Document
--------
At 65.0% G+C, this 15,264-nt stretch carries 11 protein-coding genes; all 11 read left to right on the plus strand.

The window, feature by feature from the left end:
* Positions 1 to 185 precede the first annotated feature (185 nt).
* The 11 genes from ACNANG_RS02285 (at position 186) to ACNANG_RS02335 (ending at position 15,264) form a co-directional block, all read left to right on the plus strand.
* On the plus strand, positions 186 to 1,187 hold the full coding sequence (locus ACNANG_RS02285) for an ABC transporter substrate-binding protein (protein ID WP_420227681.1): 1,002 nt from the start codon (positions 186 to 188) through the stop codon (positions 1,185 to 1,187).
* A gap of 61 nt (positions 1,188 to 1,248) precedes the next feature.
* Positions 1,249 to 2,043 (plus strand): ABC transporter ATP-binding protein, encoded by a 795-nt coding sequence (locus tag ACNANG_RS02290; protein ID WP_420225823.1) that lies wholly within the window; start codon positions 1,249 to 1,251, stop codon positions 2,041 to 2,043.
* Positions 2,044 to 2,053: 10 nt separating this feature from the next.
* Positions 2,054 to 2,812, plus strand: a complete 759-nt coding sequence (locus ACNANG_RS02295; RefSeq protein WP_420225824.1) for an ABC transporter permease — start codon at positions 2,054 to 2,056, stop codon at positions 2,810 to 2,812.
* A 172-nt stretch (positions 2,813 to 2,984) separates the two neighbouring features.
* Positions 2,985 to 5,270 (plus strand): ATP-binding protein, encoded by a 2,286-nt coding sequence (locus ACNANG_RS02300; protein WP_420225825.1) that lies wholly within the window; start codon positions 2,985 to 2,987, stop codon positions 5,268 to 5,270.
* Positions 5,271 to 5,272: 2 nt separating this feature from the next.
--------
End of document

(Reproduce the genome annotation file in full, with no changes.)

At 65.0% G+C, this 15,264-nt stretch carries 11 protein-coding genes; all 11 read left to right on the plus strand.

The window, feature by feature from the left end:
* Positions 1 to 185 precede the first annotated feature (185 nt).
* The 11 genes from ACNANG_RS02285 (at position 186) to ACNANG_RS02335 (ending at position 15,264) form a co-directional block, all read left to right on the plus strand.
* On the plus strand, positions 186 to 1,187 hold the full coding sequence (locus ACNANG_RS02285) for an ABC transporter substrate-binding protein (protein ID WP_420227681.1): 1,002 nt from the start codon (positions 186 to 188) through the stop codon (positions 1,185 to 1,187).
* A gap of 61 nt (positions 1,188 to 1,248) precedes the next feature.
* Positions 1,249 to 2,043 (plus strand): ABC transporter ATP-binding protein, encoded by a 795-nt coding sequence (locus tag ACNANG_RS02290; protein ID WP_420225823.1) that lies wholly within the window; start codon positions 1,249 to 1,251, stop codon positions 2,041 to 2,043.
* Positions 2,044 to 2,053: 10 nt separating this feature from the next.
* Positions 2,054 to 2,812, plus strand: a complete 759-nt coding sequence (locus ACNANG_RS02295; RefSeq protein WP_420225824.1) for an ABC transporter permease — start codon at positions 2,054 to 2,056, stop codon at positions 2,810 to 2,812.
* A 172-nt stretch (positions 2,813 to 2,984) separates the two neighbouring features.
* Positions 2,985 to 5,270 (plus strand): ATP-binding protein, encoded by a 2,286-nt coding sequence (locus ACNANG_RS02300; protein WP_420225825.1) that lies wholly within the window; start codon positions 2,985 to 2,987, stop codon positions 5,268 to 5,270.
* Positions 5,271 to 5,272: 2 nt separating this feature from the next.